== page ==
FOOD FIGHT: Moviegoers were feeling goofy on Wednesday night at a Cinema Society and Bank of America-hosted premiere of “A Place at the Table” at New York’s Museum of Modern Art. Despite the solemn nature of the movie, which sheds light on childhood hunger in America, the overall vibe of the evening was blithe. Jon Stewart feigned terror as he walked under a giant race car suspended from the museum’s wall. Jeff Bridges tickled the film’s two directors, Kristi Jacobson and Lori Silverbush, as the three posed for photographers. Isiah Whitlock Jr. laughed about how he might have tried those horsemeat Ikea meatballs.

When asked about why they turned out, though, the mood invariably turned more sober. “I was mentoring a girl, a big sister-little sister thing, and I discovered that at school she was foraging in the trash for food,” said Silverbush, whose husband, the chef Tom Colicchio, stood close by. “In a country where we have so much food, no kid should be experiencing this.”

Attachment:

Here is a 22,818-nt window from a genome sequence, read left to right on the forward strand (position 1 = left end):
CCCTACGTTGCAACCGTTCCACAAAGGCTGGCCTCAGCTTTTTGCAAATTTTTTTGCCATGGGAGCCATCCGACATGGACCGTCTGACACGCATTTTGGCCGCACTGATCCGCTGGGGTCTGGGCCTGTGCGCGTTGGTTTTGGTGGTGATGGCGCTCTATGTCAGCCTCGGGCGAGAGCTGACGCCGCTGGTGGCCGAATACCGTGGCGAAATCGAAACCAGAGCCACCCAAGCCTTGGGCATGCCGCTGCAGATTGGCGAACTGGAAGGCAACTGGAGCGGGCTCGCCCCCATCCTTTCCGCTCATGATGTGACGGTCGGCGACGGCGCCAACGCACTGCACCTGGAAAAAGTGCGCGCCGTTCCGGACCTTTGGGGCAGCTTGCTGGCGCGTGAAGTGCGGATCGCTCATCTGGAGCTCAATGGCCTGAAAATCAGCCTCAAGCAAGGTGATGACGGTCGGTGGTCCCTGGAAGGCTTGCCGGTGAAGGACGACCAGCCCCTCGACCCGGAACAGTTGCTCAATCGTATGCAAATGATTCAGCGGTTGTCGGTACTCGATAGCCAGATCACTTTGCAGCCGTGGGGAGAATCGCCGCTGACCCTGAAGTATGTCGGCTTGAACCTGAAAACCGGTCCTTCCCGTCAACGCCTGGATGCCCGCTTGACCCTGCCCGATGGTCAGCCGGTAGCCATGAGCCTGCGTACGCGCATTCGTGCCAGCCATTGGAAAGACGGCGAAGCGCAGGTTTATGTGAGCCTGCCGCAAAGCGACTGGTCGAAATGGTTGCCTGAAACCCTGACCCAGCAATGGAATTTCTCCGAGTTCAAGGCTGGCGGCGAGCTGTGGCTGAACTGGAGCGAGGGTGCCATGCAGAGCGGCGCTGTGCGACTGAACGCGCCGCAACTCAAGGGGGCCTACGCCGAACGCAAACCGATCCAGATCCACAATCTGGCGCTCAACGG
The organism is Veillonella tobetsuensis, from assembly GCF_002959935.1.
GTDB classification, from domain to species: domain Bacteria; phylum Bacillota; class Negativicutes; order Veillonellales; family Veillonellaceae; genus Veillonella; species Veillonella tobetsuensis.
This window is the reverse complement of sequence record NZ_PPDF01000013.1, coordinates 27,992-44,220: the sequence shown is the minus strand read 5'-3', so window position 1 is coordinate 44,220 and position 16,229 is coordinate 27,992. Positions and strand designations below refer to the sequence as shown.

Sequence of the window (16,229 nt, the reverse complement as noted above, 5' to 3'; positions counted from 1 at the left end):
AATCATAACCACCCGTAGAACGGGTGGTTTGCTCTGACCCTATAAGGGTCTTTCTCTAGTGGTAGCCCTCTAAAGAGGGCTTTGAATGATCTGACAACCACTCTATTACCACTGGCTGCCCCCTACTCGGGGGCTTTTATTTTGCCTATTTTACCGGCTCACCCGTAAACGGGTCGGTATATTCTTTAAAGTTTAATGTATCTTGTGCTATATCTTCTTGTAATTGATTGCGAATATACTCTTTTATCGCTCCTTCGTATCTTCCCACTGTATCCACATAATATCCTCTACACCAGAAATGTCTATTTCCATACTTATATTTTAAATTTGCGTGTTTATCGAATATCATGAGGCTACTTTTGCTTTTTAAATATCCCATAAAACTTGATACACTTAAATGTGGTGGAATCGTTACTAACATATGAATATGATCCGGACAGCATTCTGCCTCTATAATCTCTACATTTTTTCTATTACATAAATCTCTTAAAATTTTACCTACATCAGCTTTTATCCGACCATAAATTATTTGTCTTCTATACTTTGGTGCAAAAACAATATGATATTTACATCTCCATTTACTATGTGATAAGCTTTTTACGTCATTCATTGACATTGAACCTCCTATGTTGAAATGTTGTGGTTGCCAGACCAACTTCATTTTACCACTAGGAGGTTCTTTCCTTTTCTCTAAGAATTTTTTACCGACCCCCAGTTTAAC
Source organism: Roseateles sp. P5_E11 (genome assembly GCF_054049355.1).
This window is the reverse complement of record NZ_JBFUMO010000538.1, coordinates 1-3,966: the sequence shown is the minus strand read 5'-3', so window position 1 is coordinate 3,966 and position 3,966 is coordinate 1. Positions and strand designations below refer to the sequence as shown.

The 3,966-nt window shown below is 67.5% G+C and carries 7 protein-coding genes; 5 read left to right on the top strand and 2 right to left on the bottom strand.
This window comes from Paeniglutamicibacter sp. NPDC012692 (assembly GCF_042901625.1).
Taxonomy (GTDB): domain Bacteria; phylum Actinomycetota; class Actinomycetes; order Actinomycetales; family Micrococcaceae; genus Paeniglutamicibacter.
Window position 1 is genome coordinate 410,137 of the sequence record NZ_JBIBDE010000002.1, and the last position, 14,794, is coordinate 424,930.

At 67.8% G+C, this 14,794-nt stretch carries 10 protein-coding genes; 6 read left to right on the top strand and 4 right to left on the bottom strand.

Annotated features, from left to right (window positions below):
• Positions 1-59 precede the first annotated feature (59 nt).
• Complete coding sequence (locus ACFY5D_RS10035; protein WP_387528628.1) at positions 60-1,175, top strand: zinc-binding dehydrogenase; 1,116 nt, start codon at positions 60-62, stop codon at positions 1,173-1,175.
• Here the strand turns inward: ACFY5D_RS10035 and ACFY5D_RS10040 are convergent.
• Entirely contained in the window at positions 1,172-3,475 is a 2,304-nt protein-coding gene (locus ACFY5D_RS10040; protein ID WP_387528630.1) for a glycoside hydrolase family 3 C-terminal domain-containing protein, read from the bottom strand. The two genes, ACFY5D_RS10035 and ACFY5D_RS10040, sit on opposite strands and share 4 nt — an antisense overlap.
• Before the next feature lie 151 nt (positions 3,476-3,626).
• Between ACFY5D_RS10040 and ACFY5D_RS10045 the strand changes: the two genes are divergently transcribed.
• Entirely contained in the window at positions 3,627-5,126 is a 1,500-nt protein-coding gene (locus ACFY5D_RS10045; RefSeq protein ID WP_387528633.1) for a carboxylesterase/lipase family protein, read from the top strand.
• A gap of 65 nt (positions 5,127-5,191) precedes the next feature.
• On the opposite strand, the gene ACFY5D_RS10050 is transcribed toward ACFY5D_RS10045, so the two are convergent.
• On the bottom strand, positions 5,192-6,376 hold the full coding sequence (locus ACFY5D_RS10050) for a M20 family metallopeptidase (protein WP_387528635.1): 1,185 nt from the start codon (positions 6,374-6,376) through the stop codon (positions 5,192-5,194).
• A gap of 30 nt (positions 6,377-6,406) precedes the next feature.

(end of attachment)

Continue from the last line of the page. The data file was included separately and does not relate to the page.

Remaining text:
Bridges echoed Silverbush’s sentiment later in the evening. “The fact is, it isn’t a matter of not having enough food or even enough money. It’s about creating the political will. It’s not only a moral issue but a patriotic issue,” said the actor, a longtime hunger activist.

For the after party, held at Riverpark Restaurant in Manhattan, Colicchio, who earned a producer credit on the film, cooked up a spread that included crab and fried chicken.

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